The feature which dominates the Porto skyline is the Igreja dos Clérigos, with it's 75m tall tower. We scaled the 225 narrow windy steps [how many of those have we climbed up now??] and got an amazing view of the city. The church itself was very cool as well, though probably the most surprising thing about it was the fact that there was absolutely no one else around, probably the first church we have been in where there was no 'security' watching over us, making sure we didn't touch anything we shouldn't. Also felt a bit odd that there were no other tourists around, we're well out of the main tourism season now, but as we sweated our way up and down the streets in 26º weather I had to wonder why other people didn't have the same idea... still, not to complain!
The other prime feature of Porto is, of course, the port! The entire south bank of the river Douro [which cuts the city in half] is covered with the homes of all the major port houses, some of which have been operating for well over 300 years on the same land. So it just would have been rude if we didn't go take a look [and while you're there, you might as well have a taste too!] Almost all the houses offer at least a small sampler for free, though some of them require that you walk half way up a small mountain to get to their entrance first. The most impressive location by far was Taylors, who have a beautiful garden and terrace with spectacular views of the city over the river. They also gave us a free tour, where we got quite educated on the ways of port production... and the taste! Most interesting: white port, almost unobtainable outside Portugal, available in sweet or dry, served before a meal as an aperatif [not afterwards, as a digestive, as red port is], and always ice cold.
One thing that really struck us about Porto was the internal contradictions. From a distance, the city is quintessential Southern European style, with aforementioned narrow streets, cobbled roads, terracotta roofing, pretty yellow and pink stucco walls, and stereotypically Portuguese mosaic tiling. And for a large number of buildings, this impression is accurate. But we were just amazed at how many dilapidated, collapsed, wobbly, disintegrating buildings there were, all over the city, from the heart of the city centre to the suburbs, and even nestling between the elaborate port houses on the river bank. It was as if the concepts of building standards and civic pride didn't exist, because absolutely nothing was being done in terms of repair or, in the alternative, completing demolition. It gave the city a really strange feel, though certainly added to the overall character.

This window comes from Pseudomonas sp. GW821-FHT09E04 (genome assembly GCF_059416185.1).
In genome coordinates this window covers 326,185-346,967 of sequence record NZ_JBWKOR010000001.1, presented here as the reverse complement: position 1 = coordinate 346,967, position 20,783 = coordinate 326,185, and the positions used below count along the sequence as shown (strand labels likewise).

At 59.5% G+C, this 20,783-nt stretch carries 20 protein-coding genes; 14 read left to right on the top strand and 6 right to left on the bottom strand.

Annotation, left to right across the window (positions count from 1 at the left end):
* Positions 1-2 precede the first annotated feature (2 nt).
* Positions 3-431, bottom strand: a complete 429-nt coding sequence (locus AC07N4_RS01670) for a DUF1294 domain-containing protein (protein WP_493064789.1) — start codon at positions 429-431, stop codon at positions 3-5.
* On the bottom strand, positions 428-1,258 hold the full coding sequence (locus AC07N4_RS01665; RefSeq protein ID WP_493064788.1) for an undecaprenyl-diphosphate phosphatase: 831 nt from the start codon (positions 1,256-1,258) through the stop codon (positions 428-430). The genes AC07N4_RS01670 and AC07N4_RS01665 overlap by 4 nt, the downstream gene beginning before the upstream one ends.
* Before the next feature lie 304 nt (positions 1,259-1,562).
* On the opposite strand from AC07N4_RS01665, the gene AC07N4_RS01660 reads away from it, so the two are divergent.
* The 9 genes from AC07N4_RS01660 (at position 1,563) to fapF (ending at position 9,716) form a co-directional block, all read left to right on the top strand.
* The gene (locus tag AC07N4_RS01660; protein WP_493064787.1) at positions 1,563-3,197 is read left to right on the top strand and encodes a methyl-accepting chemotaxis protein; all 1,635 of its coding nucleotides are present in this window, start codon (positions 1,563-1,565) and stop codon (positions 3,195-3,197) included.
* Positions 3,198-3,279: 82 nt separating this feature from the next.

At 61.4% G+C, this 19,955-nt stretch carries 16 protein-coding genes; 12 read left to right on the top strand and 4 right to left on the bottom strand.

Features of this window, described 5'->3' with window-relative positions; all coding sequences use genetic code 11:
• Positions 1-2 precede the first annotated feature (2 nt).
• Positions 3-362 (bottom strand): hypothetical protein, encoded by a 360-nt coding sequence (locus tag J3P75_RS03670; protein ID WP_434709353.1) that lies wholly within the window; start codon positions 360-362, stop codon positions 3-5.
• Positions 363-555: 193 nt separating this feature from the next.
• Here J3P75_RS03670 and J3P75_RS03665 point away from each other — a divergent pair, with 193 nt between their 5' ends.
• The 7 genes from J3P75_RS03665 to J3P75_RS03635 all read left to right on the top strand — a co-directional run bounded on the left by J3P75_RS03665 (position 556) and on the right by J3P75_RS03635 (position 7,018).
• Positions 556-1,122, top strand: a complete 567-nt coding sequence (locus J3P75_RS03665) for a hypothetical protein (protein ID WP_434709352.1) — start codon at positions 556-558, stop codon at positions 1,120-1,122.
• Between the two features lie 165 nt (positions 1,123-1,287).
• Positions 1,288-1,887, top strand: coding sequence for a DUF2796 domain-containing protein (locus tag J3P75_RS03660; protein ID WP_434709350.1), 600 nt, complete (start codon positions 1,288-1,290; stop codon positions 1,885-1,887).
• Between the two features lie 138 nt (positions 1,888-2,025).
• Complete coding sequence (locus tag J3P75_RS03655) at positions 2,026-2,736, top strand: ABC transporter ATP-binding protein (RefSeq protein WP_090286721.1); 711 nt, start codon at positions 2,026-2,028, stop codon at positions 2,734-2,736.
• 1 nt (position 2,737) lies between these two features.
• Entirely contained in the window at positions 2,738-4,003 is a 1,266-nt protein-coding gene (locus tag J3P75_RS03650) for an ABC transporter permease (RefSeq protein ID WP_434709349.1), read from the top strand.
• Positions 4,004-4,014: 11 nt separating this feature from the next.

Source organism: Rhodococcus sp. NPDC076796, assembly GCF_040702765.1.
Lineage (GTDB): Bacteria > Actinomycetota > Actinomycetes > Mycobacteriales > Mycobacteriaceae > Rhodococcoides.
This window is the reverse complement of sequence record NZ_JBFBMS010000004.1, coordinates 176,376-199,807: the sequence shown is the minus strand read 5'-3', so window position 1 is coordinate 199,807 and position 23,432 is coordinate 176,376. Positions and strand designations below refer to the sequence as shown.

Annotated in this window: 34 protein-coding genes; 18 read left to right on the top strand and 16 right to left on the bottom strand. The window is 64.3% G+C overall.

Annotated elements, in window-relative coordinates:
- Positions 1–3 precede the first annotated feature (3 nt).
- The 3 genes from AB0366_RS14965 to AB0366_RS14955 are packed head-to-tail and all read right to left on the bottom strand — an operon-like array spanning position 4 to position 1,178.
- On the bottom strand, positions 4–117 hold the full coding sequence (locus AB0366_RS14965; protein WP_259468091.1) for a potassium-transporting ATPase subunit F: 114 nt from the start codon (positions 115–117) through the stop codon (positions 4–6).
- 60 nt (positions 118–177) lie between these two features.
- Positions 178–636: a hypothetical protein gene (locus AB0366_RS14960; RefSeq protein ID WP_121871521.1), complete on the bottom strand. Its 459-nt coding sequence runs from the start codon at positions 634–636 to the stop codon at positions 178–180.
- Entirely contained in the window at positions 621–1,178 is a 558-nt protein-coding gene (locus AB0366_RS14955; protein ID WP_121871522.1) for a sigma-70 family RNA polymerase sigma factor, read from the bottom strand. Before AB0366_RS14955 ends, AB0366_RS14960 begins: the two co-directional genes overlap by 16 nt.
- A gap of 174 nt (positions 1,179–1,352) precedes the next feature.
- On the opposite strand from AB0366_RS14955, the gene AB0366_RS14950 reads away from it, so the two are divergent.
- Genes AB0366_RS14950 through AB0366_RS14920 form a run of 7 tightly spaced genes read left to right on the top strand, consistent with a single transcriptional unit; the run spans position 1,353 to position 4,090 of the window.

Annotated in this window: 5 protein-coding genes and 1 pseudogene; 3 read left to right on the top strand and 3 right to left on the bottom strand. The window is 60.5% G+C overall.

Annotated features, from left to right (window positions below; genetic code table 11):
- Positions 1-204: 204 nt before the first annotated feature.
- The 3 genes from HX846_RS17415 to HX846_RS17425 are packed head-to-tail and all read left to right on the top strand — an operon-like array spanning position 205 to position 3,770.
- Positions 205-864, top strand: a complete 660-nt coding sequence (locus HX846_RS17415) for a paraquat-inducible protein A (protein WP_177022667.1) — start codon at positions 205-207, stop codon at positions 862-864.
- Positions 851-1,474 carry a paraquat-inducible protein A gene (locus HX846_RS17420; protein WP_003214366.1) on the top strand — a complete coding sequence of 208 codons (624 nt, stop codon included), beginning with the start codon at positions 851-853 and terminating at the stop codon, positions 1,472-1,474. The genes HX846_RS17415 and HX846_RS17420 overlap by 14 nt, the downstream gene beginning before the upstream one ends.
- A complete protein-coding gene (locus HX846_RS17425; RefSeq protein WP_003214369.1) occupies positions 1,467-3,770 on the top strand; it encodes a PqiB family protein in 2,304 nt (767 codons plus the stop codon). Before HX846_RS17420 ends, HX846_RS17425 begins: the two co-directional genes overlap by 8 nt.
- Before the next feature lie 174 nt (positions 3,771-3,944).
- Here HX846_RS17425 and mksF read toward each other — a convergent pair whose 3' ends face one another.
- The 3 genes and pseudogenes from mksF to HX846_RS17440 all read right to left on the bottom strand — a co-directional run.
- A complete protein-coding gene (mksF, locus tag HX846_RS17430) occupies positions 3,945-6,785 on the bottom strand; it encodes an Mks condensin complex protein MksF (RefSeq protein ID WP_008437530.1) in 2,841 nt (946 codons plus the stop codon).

As a random aside: I also think Porto must have the highest number of shoe shops per capita in the world...
Other sights: Cathedral: oldest surviving structure in Porto, and very impressive from the outside, though, like the rest of Europe, it was under reconstruction, and we couldn't look inside.
Igreja Santa Clara: a completely random find, it's exterior is hidden behind some town walls, but we wandered down anyway, and were completely blown away. The church itself dates from the 15th century, but the interior was replaced with what is now one of the finest examples of Portuguese gilding and woodwork - even after all the churches we've seen so far, this one would have to be the most elaborate, intricate carving yet, and unbelievably dark and imposing.
City walls: we couldn't figure out how to actually get to them, but there are some very cool remains of original city fortifications still standing...
Dom Luis I bridge: built in 1886, when it had the record for longest iron arch in the world... It has two levels, cars and buses use the lower level, pedestrians and the 'metro' [otherwise known as overgrown trams] cross the upper. Very cool views up and down the river, and made us not the smallest bit nostalgic for a bit of bungy jumping!
Mangy cats: ok, so not really a sight, but this city had the largest number of homeless/mangy/ feral looking cats of any we have seen. Maybe they're not homeless at all, but each have an abandoned dilapidated house to live in?

Anyway, we really enjoyed the city, the sights, the hills and the port :) .... next stop: big smoke Lisbon.